• With: Lt. Gov. Rebecca Kleefisch, R-Wis.

    This is a rush transcript from "Your World," June 5, 2012. This copy may not be in its final form and may be updated.

    NEIL CAVUTO, HOST OF "YOUR WORLD": Now with us, Lieutenant Governor Rebecca Kleefisch.

    Keep in mind what is odd about is she is being recalled as well as part of this process. And, normally, they elect in most states, as in this state, their governor and lieutenant governor together. There is an anomaly, though, here in Wisconsin that, in a recall battle, the lieutenant governor was telling me they never addressed something like this.

    So we could have a situation where you have a governor of one party and a lieutenant governor of another. Right?

    LT. GOV. REBECCA KLEEFISCH, R-WIS.: Well, we do not think that is going to happen.

    By the way, welcome to Wisconsin on this historic day.

    CAVUTO: Very good. By the way, my thanks to you.

    Right after I said Waukesha, the lieutenant governor leaned over to me and said, "Neil, you (INAUDIBLE) it is Waukesha."

    KLEEFISCH: As a former news anchor, I know what that is like. So, welcome.

    CAVUTO: Now I know. Now I know.

    And that's where you guys are going to be tonight, right?

    KLEEFISCH: We are going to be in Waukesha.

    CAVUTO: OK.

    KLEEFISCH: Waukesha County is the most conservative county and we will have incredible voter turnout today.

    We are really looking forward to celebrating tonight. We think it is going to be a very good day. We're cautiously optimistic. But we know that we are going to have votes coming from all over Wisconsin.

    (CROSSTALK)

    CAVUTO: You are confident. The governor is saying he's confident. But what do you make again of this issue where there is the possibility, let's say the governor gets in, but you don't.

    KLEEFISCH: I don't think it is going to happen.

    And I will tell you why. We have very passionate voters today on both sides of the political aisle. But because of that passion and because of the energy of our electorate, we do not anticipate all that many crossover votes. And we believe that tomorrow we are going to wake up and hopefully we will have an executive branch intact and we will be able to continue to move Wisconsin forward.

    CAVUTO: Let's say you and either you are both victorious or you're defeated. I know you want to see the former, not the latter, but what if it is really close either way or what if these four Senate seats that are up for grabs, any of them go, the Senate tips? In other words, either side can claim victory or drag this out or there could be, God forbid, recalls.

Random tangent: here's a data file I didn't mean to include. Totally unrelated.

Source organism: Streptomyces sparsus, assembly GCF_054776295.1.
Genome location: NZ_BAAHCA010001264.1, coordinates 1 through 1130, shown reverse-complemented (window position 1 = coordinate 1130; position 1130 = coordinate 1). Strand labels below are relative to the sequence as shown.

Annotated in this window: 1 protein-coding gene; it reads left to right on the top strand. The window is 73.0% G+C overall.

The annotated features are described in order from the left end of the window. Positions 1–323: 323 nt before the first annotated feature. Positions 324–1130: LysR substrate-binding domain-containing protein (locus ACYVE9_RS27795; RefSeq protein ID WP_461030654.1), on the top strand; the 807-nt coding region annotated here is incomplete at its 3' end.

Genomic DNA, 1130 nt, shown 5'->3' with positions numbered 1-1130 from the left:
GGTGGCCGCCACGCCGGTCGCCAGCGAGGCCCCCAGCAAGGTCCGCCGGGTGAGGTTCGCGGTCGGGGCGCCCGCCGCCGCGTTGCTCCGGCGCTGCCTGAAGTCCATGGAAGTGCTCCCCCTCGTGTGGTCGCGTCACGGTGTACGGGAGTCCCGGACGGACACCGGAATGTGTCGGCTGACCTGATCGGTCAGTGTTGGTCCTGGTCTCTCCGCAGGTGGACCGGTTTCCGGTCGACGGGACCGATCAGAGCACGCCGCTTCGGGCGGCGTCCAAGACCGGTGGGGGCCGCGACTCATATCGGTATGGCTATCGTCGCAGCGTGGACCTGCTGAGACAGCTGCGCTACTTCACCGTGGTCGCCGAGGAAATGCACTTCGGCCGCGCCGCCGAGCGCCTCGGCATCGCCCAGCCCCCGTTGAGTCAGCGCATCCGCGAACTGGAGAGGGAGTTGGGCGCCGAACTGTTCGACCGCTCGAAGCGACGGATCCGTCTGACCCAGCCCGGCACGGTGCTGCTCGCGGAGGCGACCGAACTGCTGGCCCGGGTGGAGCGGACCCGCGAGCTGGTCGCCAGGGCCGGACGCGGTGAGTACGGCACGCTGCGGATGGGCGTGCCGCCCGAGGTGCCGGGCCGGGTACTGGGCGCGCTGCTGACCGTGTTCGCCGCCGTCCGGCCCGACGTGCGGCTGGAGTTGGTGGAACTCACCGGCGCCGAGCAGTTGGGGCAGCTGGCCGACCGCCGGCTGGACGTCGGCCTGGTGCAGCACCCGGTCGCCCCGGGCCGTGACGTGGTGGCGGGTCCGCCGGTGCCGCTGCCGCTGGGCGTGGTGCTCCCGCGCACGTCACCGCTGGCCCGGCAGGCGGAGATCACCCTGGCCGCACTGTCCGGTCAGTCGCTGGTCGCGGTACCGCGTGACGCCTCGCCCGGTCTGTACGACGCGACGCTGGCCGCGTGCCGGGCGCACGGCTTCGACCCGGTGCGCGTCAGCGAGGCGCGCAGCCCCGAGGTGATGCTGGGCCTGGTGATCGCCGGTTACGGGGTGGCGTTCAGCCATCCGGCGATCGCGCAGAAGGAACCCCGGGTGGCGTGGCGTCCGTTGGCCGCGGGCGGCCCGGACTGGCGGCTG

There are already people and SWAT teams of lawyers I guess on the other side coming in to the state. The Department of Justice is already monitoring this. I don't know what that means. But what is going on here?

    KLEEFISCH: Well, what is going on is a battle between big public employee union bosses, mostly from outside of Wisconsin, and the taxpayers, we, the people. We have seen so many...

    CAVUTO: But you guys have forces outside of Wisconsin, too. A lot of your money has been coming from outside Wisconsin, right?

    KLEEFISCH: Well, you have to understand though that our big special interest opponents have spent a year-and-a-half now trying to vilify the governor, trying to say that these wins, these victories that we have had that should be owned by all of Wisconsin do not belong to all of Wisconsin.

    They are trying to separate the voters of Wisconsin, the families, the taxpayers. And that is just not true, because I will tell you what. We did a $3.6 billion deficit; we fixed it without raising taxes. That is a victory owned by everyone in this state.

    CAVUTO: So, Governor, when union chieftains with whom I chat over the last couple of days said you did it at their expense, what do you say?

    KLEEFISCH: Well, what I say is we were facing some really tough decisions. And we didn't have to just fix that $3.6 billion budget deficit. We also had to look out into the future.

    I have two little girls, they're 6 and 9, and we know that the cost drivers of the future in Wisconsin, the same as any other state in the country, the same as our federal government, health care costs are rising, and pension costs. We know that baby boomers are about to retire. The first of baby boomers hit age 65 not this, but last January.

    You needed to look out into the future and address those things. But how do you do that?

    CAVUTO: Do you think, though, Governor, do you think, in retrospect, though, you could have handled it differently?

    KLEEFISCH: Yes.

    CAVUTO: A lot of union households say, well, they never said that they would completely revisit, if not wipe out collective bargaining.

    I know you and the governor say that is not what you have done, but that they said you did things that you said you wouldn't do during the campaign.

    KLEEFISCH: Well, that is not true, but I want to go back and explain really quick what we did ask our public employees to do when we addressed those problems. We asked them to just pay a share, much like folks do in the private sector every day and have for years, just a share of their own benefits, because you can't have your public employees...

    (CROSSTALK)

    CAVUTO: No, I understand that, but did the collective bargaining thing really come up? Did it come up where you would seriously look at changing that?

    KLEEFISCH: Well, collective bargaining, as you know, in Wisconsin was fiscal; it was financial, because, see, in this city, where we stand right now, we had a bus driver, city bus driver making $150,000 a year because of collective bargaining because of overtime.

    CAVUTO: Right.

    KLEEFISCH: We saw school districts all across Wisconsin who were forced to buy their health insurance from their employees from essentially just one company associated with the teachers union.